Connecting People to Conserve Animals
As executive director of WildlifeDirect, Kenyan Paula Kahumbu, Ph.D., uses the power of the Internet to spotlight key conservation issues and raise awareness and donations for projects saving wildlife and wild places. Thanks to her efforts, about 120 conservation projects have an online platform to share challenges and victories via blogs, videos, photos and podcasts, saving species from ants to lions. By celebrating the work of conservation heroes, Kahumbu has turned WildlifeDirect into a tool to advocate for and share home-grown conservation solutions to such challenges as ivory and rhino horn poaching, roads through parks, climate change and wildlife conflict in areas that neighbor parks.
People concerned about wildlife and wild places can view problems in real time and track the impact of their own contributions. They can spend lunch breaks watching an endangered eagle whose eyesight they helped to restore, see conservationists saving orphan orangutans in Indonesia or follow Maasai warriors protecting lions in Africa.
The site can bring a unique big-picture perspective to otherwise fragmented efforts. When a disturbing trend of large predators dying from poison surfaced on blogs, WildlifeDirect connected the dots to reveal the same chemical pesticide was used to kill all of the animals. The WidlifeDirect team called a meeting with bloggers and government officials, alerted the online audience, galvanized organizations across Africa and attracted international media coverage (Read “Lions, Hyenas Killed With Poisoned Meat” from National Geographic News). Public pressure ultimately forced the U.S. manufacturer to withdraw the pesticide from Kenya. It is already banned in the United States and n the EU, and Kahumbu is now working on getting it banned in East Africa.
Paula is also fortunate to have been the general manager of Lafarge Ecosystems, the Kenyan environmental restoration firm that manages the wildlife sanctuary where in 2004 Owen, a young hippo stranded by the Indian Ocean tsunami, befriended Mzee, a 130-year-old Aldabran tortoise.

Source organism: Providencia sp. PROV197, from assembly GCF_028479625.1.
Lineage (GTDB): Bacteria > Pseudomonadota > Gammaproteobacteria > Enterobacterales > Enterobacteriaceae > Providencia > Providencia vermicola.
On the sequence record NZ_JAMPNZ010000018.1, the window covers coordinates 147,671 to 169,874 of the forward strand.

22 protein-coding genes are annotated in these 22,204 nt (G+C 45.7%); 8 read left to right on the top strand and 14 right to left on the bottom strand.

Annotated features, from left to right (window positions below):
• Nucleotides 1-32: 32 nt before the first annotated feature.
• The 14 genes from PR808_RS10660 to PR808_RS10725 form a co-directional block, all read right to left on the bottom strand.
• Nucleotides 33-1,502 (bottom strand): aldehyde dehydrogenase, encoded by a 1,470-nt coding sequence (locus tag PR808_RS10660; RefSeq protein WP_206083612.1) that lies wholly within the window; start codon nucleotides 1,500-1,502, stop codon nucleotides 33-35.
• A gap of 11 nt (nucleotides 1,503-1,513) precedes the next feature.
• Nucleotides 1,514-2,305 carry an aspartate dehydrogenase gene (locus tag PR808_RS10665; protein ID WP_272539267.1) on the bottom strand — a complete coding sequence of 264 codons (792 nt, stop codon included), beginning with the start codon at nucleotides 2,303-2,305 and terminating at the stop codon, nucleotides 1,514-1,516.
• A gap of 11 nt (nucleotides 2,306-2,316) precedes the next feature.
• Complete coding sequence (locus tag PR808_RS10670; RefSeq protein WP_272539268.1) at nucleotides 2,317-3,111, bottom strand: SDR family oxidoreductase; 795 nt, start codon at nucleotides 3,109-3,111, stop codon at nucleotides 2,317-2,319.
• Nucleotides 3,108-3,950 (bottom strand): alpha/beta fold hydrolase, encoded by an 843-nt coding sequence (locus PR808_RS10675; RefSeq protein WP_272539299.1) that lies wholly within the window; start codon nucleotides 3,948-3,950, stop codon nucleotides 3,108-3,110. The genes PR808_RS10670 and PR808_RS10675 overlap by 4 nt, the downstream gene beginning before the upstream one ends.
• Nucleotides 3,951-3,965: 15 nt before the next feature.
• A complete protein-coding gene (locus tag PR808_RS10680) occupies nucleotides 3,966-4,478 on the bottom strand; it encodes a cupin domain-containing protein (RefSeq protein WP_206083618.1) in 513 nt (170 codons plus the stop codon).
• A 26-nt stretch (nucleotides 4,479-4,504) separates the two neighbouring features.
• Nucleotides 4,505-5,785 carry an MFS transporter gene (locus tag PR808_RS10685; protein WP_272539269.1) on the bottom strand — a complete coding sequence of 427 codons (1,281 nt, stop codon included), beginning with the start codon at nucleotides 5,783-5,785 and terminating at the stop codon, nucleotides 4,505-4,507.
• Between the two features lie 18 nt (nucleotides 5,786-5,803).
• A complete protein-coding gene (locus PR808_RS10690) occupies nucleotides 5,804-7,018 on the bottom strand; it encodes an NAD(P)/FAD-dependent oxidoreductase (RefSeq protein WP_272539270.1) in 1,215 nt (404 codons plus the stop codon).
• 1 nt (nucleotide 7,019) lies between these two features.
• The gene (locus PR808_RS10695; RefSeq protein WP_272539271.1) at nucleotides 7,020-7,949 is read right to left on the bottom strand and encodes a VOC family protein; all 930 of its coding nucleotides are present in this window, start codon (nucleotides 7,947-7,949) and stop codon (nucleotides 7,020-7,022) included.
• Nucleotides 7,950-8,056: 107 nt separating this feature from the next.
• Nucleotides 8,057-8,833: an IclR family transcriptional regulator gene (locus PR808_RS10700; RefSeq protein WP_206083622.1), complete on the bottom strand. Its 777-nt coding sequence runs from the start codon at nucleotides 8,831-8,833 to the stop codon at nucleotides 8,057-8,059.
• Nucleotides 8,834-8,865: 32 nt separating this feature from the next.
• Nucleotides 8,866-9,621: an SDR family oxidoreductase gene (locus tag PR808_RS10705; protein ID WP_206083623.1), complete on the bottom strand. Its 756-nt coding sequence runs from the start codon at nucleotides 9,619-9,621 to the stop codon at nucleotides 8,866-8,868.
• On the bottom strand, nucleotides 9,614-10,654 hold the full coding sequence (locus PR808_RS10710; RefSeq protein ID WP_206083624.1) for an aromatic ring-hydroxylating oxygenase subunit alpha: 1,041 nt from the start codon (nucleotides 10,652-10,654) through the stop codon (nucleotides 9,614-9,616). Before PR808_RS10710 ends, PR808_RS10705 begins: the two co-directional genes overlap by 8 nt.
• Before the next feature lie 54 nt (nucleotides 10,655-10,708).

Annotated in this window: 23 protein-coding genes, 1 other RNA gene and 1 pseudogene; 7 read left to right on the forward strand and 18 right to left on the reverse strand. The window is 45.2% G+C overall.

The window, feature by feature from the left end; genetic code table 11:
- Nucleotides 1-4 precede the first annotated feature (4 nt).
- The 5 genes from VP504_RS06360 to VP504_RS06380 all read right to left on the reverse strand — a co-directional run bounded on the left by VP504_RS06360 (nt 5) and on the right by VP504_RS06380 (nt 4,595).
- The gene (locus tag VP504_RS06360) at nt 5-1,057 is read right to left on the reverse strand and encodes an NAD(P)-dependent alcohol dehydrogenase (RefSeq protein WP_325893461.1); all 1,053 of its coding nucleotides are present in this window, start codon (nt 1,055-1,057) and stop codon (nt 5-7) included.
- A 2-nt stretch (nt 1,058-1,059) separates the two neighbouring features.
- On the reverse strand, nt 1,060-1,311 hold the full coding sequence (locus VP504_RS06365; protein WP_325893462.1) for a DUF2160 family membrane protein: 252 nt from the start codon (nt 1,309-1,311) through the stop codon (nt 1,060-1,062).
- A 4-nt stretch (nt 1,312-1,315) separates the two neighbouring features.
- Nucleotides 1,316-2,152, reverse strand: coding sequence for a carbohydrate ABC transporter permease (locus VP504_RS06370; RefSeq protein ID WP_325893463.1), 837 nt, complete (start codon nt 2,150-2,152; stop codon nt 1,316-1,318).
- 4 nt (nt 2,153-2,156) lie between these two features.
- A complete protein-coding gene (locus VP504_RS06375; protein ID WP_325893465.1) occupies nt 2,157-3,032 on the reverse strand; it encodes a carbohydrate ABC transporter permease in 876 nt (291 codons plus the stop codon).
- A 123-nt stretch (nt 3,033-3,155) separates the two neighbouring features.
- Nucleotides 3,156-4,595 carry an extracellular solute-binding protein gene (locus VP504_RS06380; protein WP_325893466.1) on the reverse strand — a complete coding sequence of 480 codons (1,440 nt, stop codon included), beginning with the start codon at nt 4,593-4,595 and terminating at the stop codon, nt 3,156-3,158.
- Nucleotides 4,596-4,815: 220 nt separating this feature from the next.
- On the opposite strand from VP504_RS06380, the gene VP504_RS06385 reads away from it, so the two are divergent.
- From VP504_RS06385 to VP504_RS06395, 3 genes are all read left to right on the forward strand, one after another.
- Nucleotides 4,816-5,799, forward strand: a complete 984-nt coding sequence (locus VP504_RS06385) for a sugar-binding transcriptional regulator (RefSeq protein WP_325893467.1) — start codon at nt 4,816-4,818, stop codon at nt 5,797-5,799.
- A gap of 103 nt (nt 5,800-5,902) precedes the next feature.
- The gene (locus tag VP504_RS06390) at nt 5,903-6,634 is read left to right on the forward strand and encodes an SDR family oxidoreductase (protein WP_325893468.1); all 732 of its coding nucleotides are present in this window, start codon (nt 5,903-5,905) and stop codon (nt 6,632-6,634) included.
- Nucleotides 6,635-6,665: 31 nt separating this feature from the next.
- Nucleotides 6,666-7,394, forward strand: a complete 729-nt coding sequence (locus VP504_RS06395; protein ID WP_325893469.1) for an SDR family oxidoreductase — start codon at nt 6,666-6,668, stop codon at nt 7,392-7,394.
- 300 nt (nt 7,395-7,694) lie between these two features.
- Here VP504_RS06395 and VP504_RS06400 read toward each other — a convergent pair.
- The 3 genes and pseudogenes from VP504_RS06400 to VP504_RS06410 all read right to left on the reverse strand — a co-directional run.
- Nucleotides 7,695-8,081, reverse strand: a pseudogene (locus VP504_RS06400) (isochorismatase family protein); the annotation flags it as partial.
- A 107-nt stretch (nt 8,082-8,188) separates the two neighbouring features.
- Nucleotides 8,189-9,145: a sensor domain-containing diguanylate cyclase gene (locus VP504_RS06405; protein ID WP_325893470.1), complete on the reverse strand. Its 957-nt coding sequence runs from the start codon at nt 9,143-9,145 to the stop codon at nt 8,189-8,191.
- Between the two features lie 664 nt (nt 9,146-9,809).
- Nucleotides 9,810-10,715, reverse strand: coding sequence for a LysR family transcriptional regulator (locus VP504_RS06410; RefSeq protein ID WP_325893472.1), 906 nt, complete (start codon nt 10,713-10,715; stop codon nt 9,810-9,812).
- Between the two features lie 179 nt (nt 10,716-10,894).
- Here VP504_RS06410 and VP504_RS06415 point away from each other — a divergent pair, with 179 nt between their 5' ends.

Beyond wildlife, another endangered resource is land for conservation. As executive director of the Kenya Land Conservation Trust, Kahumbu works to significantly increase the area of protected land that provides critical corridors and buffer zones for wildlife, especially migratory species. She is currently working on saving the lifeline to Nairobi National Park, home to wild rhino, lion, cheetah, leopard, hippopotamus and many other species. She is persuading fellow Kenyans that Nairobi Park is “The World’s Greatest City Park” and is involving the public in finding solutions to keeping the park’s wildlife dispersal area open for key lion and cheetah populations.
Behind the Scenes of the Buffett Award
National Geographic Society/Buffett Award recipients are chosen from nominations submitted to the National Geographic Society’s Committee for Research and Exploration, which screens the nominations through a peer-review process.
“This year’s awardees are recognized for their outstanding leadership and the vital role they play in managing and protecting the natural resources in their regions. They are inspirational conservation advocates who serve as role models and mentors in their communities,” said Peter Raven, chairman of the Committee for Research and Exploration.
Dedicated to inspiring people to care about the planet, the Committee for Research and Exploration, through its Conservation Trust grants, supports innovative solutions to issues of global concern and encourages model projects that engage and inform their areas’ local populations.
Discover the stories of the people and projects honored at the Buffett Awards since they were first awarded in 2002.